AOJ/The Lurchers is hosting this week! She wanted to hear about our favorite walk!
Here’s the deal, my most favorite place to walk (so far) is ‘back home’ and I couldn’t get there to take pictures. Oftentimes, I have found that walking, especially if you’re walking in the woods can’t be properly explained without BEING THERE. It’s a total feeling and not just a sight. With
that in mind, I’ll try and remember all my walks as a kid and explain them with words.
I love walking in the woods, no matter what time of year. In the winter, it’s crispy and you can see your breath, you might sink in the snow or the mud, and it’s just peaceful, no bugs to worry with, no snakes to try and avoid, just clear air and time to think.
The summer would be when I do the LEAST walking. The woods are full of critters going about their own business, and I wouldn’t want them minding mine, so I don’t mind theirs. In the summer, I’m more likely to be busy helping with gardening, the animals, or just sitting on the porch drinking tea or lemonade and saying how hot it is. Although I might escape down to the creek to see if I can find crawdads or scare up a frog in the cool mud, summer is a time best left alone.
Spring, oh sometimes I think that spring is my most favorite time to walk, but it isn’t. Springtime walking has a PURPOSE. Starting way too early and going way too late, spring time walking would be all about MORELS. Skiff the garden and see if there’s any asparagus poking through the ground, stuff the bag deeper in your pocket so as not to scare the mushrooms away with the rattling and HUNT! The fun thing was that you never knew where you would find mushrooms. There was never a definite spot per se, just as you can’t guarantee where wildflowers will grow, you can’t say where a mushroom spore will land and spring up overnight. There were a lot of years I searched for weeks after school, and then I’d go again with mom or both my parents after dinner, them hunting, me knowing there was nothing out there, but this time enjoying the walk for the bonding time. Teasing that our dog was like those pigs in France, smelling out truffles. Did nothing of the sort, of course, but it gave us something to laugh at.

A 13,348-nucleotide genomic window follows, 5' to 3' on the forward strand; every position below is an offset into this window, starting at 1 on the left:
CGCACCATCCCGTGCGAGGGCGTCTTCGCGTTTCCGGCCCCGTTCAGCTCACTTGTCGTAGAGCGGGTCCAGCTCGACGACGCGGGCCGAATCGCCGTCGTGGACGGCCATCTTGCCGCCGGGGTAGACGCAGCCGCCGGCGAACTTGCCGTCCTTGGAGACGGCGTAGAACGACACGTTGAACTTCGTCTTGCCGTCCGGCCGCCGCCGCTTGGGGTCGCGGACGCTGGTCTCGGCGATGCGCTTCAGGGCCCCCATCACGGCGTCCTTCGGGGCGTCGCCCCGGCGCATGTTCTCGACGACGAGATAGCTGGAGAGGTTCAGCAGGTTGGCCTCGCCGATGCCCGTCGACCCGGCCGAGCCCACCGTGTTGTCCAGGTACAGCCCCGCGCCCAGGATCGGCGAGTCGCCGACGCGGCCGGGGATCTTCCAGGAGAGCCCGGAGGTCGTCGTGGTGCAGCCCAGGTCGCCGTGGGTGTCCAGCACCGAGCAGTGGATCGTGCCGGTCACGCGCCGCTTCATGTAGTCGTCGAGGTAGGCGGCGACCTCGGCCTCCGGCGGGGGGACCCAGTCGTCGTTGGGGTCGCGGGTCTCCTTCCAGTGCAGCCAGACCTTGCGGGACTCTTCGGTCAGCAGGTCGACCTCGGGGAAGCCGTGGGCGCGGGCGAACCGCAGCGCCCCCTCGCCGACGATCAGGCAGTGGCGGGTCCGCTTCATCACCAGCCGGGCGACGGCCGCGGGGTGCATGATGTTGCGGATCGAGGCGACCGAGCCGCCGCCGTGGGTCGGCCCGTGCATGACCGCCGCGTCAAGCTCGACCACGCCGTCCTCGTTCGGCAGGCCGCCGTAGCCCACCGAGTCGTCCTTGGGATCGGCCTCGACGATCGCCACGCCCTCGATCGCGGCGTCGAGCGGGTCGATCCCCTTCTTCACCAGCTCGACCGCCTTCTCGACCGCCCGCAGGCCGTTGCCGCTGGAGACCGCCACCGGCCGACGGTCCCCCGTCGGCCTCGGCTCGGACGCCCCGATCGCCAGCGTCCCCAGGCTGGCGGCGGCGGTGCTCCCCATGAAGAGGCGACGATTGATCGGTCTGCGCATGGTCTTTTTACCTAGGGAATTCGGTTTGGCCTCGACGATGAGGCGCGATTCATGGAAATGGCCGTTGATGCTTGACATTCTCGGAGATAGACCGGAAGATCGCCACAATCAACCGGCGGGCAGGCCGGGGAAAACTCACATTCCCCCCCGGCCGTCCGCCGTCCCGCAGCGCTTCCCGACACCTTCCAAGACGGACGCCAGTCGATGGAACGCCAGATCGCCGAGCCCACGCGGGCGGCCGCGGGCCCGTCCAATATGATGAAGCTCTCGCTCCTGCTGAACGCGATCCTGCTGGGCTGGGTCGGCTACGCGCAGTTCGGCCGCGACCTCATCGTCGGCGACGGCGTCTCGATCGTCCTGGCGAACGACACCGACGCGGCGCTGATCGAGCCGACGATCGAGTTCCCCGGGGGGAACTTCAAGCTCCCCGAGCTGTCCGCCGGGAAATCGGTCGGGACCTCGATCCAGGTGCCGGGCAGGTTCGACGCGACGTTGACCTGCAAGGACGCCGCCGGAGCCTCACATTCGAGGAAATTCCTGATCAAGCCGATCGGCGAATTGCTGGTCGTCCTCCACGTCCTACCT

Fall, yes, I think that autumn was the best time of all. You weren’t rushed due to bugs, cold, or impending storms. There was nothing to search for and deep breaths would get your lungs full of intricate smells of life’s journey passing by one more time. My FAVORITE place to walk was on the neighbor’s property (of course) on a path called yellow brick road. Like out of the storybook. It was called that because in the fall the leaves would all turn yellow, orange, gold and brown, and as they were so tall and close together that the leaves would all fall directly onto the path and leave a golden trail to follow. There were years when the culvert washed out and you could only go so far and then you’d see the creek below where the big metal culvert should have been, it all bent up and straggling down the creek bed from a hard summer’s storm. The next year it would be back again, dirt piled up on top of it, even with the road, so you could trudge on across and peer at the wonderment of the season, of life’s never ending cycle, you really understood the gravity of our time here on earth in that walk. Seasons change, people, like the trees, would eventually go away, and the earth would renew itself.
I learned a lot about life on those walks. I still like to take them when I can, remember what it was like to live for the moment and not worry about the grander plan. Like in the stories, we never really got anywhere on those walks, but we did a lot of traveling and understanding in our own minds.